Tracking and Data Relay Satellite launch delay
NASA, Boeing Corp., and United Launch Alliance (The company supplying the mighty Atlas V booster rocket) are presently reviewing the August 3 TDRS-M satellite launch which I will be attending at Kennedy Space Center in Florida. It looks like the S-band antenna had some sort of incident during the spacecraft’s final launch processing before the actual launch. The August 3 launch date does not seem possible at this point in time because the antenna will most likely need replacing.
Any of you who have been involved in some sort of space-related electronics know that these systems and their components go through exhaustive testing to ensure no likelihood of a failure on orbit----there is no longer a Space Shuttle program to capture and repair these very costly satellites, so you don’t want another multi-million-dollar piece of space junk floating around the Earth.
(Image courtesy of NASA)
The TDRS-M satellite carries an S-band phased array antenna to allow simultaneous communications with five other spacecraft, as well as two steerable antennae providing S, Ku or Ka band coverage to spacecraft requiring communications at a higher data rate. It’s this system that has caused a delay in the August 3 launch.
The satellite bus
The TDRS-M, constructed by Boeing based on the BSS-601HP satellite bus, weighs 7,615 pounds fully fueled, with a design life of 15 years. The more advanced 601HP version is capable of "high power", meaning it can support up to 60 transponders for higher communications power and can provide up to 10,000 W of electrical power to all the on-board systems. The TDRS-M, powered by two solar arrays, will generate between 2.8 and 3.2 kW of power depending upon the Solar illumination.
The basic Boeing 601 satellite body is made up of two modules:
- The primary structure which holds all the launch vehicle loads. This section also has the propulsion subsystem, bus electronics, and battery packs
- There is a structure of honeycomb shelves which hold the communications equipment, electronics, and isothermal heat pipes.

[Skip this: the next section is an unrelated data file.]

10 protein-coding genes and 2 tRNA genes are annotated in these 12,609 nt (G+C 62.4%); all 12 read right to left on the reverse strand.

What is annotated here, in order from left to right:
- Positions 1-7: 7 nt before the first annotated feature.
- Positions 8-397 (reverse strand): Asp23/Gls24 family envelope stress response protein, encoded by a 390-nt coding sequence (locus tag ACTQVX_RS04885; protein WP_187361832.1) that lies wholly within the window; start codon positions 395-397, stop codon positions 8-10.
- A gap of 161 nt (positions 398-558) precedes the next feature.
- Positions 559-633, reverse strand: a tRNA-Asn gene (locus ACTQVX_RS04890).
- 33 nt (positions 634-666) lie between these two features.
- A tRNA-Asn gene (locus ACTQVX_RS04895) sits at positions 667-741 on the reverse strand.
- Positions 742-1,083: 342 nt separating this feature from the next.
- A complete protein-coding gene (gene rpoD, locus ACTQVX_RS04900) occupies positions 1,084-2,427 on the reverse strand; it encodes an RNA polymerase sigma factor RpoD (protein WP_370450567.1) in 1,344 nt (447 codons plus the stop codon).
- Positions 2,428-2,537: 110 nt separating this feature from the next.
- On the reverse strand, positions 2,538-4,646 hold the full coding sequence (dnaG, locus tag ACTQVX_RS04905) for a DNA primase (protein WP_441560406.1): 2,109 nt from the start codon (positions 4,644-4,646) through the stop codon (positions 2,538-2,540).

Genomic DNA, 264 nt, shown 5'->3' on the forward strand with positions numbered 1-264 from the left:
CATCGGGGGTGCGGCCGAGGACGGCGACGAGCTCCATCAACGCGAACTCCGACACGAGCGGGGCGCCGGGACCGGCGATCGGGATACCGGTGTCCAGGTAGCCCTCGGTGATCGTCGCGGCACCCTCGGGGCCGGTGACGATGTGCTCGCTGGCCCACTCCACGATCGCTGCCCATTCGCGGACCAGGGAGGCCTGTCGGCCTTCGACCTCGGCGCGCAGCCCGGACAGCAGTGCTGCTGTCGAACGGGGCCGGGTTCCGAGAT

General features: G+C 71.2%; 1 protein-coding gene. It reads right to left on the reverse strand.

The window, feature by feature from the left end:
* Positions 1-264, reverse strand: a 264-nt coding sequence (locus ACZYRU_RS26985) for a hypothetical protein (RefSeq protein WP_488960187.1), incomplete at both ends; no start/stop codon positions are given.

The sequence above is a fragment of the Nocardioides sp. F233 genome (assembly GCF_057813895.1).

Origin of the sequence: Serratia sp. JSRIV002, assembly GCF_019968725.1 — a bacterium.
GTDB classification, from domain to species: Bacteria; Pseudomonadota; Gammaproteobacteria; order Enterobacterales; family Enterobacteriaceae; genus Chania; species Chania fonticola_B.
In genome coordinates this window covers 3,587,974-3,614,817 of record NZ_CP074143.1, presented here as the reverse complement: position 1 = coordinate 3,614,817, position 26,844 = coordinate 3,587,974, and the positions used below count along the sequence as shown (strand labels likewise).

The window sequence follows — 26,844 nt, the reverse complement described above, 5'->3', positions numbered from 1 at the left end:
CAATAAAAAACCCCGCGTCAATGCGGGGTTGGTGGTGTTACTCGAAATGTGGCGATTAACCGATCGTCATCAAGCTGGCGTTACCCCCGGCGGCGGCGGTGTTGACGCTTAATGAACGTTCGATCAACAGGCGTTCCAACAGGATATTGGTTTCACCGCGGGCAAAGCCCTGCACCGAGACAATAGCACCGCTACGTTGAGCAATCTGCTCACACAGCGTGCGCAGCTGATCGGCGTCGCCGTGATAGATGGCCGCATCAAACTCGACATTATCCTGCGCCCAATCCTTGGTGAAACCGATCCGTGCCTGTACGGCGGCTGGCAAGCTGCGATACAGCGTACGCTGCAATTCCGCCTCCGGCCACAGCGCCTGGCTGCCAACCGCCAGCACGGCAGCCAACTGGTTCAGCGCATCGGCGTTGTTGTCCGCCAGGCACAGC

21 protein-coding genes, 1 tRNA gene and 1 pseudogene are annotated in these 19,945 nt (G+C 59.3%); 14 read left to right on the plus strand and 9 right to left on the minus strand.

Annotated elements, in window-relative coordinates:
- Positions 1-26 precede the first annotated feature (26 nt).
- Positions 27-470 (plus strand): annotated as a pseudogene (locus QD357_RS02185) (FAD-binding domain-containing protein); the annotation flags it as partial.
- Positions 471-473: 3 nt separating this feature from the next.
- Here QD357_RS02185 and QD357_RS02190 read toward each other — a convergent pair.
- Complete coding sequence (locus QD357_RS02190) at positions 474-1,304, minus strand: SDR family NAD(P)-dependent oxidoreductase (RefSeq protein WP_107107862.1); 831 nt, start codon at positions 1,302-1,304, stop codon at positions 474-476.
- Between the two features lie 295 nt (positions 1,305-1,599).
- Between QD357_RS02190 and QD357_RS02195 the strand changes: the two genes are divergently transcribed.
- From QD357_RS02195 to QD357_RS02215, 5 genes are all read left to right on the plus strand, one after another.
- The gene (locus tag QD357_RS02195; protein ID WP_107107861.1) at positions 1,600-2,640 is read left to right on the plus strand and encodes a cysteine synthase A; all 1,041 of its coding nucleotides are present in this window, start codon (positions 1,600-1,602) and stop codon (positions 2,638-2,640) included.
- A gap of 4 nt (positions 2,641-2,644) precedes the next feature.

The reflectors, antenna feeds, and solar arrays mount directly to the payload module, and antenna configurations can be placed on any of the three faces of the bus.
The bus carries two steerable antennae capable of providing S, Ku and Ka band communications for other spacecraft, with an additional array of S-band transponders for lower-rate communications with five other satellites. The TDRS-M satellite has an R-4D-11-300 engine to provide propulsion. The basic R-4D engine was originally manufactured by Marquardt Corp and used as an attitude control thruster for the Apollo Service and Lunar Modules in the 60s. So, the basic overall design is certainly ‘tried and true’.
The physical antenna has a diameter of 15 feet and is constructed with a flexible mesh reflector which can be folded into a smaller size for launch and then once in orbit, they will spring back to their circular dish form.
When the antenna is designated for the S-band, here are the frequency bands that are used in satellite communications:
Uplink: 2.025 to 2.110 GHz
Deep-Space Uplink: 2.110 to 2.120 GHz
Downlink: 2.200 to 2.290 GHz
Deep-Space Downlink: 2.290 to 2.300 GHz
The antenna on the TDRS-M satellite is steerable via a phased array design and is capable of simultaneously transmitting and receiving on the S-band as well as on the Ka- or Ku-band.
See my Planet Analog article for more details on this TDRS-M satellite, entitled: NASA TDRS-M communications satellite.
I am so excited about my upcoming trip to Kennedy Space Center in Florida, to sit so close (as safely possible in the press stands) to the launch pad of the Atlas V. Here’s hoping the launch delay will be relatively short. I will also be getting a behind-the-scenes tour of Kennedy Space Center for an engineer’s look into the electronics that makes the facility perform the Launch Control ‘magic’ that safely guides these massive launch vehicles and payloads into the darkness void of space to perform their duty.
Stay tuned for my series of exclusive reports and articles on EDN and Planet Analog.
- Shrinking communication satellite subsystems
- Satellite anatomy 101
- Getting more out of our satellites
- How to pre-test your product's antenna